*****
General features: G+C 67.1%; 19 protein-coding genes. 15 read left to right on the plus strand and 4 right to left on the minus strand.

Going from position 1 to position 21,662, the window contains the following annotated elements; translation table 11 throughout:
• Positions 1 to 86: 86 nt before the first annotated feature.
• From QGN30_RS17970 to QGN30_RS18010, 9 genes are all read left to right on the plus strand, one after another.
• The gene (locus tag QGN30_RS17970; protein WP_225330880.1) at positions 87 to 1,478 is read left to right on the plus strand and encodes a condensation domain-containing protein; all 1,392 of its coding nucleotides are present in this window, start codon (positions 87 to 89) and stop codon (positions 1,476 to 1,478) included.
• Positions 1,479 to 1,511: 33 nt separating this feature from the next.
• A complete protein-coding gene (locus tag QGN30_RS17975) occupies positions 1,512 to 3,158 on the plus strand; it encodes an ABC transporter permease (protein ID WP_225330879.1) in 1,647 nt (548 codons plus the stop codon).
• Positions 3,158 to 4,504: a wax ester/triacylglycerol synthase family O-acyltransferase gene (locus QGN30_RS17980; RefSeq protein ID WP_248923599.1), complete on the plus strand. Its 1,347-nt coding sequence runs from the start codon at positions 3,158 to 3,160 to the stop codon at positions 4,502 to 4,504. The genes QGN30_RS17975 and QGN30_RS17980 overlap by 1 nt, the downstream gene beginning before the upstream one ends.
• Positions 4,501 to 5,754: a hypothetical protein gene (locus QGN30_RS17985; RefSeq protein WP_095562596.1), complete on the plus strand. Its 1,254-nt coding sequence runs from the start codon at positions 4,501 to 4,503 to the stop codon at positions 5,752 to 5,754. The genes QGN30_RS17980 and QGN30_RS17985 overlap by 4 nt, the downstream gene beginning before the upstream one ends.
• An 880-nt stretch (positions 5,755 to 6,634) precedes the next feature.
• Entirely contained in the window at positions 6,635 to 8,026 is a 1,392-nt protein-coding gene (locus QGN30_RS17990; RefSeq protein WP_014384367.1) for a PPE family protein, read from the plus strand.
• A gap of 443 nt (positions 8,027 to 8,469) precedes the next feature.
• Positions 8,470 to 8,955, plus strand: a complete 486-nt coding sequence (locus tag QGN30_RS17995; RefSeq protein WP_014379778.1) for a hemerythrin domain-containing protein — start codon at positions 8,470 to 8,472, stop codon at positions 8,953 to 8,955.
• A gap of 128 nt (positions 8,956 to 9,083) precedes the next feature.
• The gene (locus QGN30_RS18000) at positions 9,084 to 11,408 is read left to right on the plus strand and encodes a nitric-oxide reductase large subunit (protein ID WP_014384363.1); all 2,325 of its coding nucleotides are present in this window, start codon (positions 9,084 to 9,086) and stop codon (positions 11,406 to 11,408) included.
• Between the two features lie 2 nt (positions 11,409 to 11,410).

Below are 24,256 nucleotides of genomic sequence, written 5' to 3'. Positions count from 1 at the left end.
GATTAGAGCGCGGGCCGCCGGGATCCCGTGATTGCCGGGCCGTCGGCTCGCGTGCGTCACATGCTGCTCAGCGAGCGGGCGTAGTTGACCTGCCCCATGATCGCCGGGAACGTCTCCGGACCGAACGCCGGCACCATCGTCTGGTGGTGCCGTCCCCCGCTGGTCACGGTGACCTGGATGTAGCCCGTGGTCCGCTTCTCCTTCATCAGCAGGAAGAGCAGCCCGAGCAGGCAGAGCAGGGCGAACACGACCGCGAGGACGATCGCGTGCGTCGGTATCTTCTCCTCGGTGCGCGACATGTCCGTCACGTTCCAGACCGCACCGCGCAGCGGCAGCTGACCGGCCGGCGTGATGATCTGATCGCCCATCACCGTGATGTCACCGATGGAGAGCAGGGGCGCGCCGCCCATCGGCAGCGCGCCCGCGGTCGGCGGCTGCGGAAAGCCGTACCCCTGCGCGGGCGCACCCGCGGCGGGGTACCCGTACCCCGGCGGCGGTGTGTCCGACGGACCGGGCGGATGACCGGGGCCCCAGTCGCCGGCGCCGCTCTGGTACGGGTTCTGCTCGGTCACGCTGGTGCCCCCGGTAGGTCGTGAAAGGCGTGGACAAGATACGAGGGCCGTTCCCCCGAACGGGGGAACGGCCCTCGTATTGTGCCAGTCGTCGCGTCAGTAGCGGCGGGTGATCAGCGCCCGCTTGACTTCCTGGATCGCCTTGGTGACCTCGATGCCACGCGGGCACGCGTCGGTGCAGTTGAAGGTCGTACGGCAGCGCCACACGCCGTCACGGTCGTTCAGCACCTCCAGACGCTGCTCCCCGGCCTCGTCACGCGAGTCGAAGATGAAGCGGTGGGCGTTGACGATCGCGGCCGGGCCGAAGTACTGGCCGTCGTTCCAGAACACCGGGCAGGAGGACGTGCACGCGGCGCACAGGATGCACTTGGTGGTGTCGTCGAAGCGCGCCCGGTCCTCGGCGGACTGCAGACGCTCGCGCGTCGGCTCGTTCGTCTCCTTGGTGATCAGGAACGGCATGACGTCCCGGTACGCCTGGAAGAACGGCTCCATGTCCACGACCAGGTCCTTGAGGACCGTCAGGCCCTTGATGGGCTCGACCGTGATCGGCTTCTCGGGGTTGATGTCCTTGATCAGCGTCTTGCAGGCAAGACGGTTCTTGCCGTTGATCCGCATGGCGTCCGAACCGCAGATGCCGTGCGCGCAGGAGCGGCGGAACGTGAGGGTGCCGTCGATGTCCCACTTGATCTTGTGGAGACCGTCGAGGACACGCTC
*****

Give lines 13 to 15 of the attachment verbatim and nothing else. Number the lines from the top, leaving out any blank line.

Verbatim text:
• Positions 8,470 to 8,955, plus strand: a complete 486-nt coding sequence (locus tag QGN30_RS17995; RefSeq protein WP_014379778.1) for a hemerythrin domain-containing protein — start codon at positions 8,470 to 8,472, stop codon at positions 8,953 to 8,955.
• A gap of 128 nt (positions 8,956 to 9,083) precedes the next feature.
• The gene (locus QGN30_RS18000) at positions 9,084 to 11,408 is read left to right on the plus strand and encodes a nitric-oxide reductase large subunit (protein ID WP_014384363.1); all 2,325 of its coding nucleotides are present in this window, start codon (positions 9,084 to 9,086) and stop codon (positions 11,406 to 11,408) included.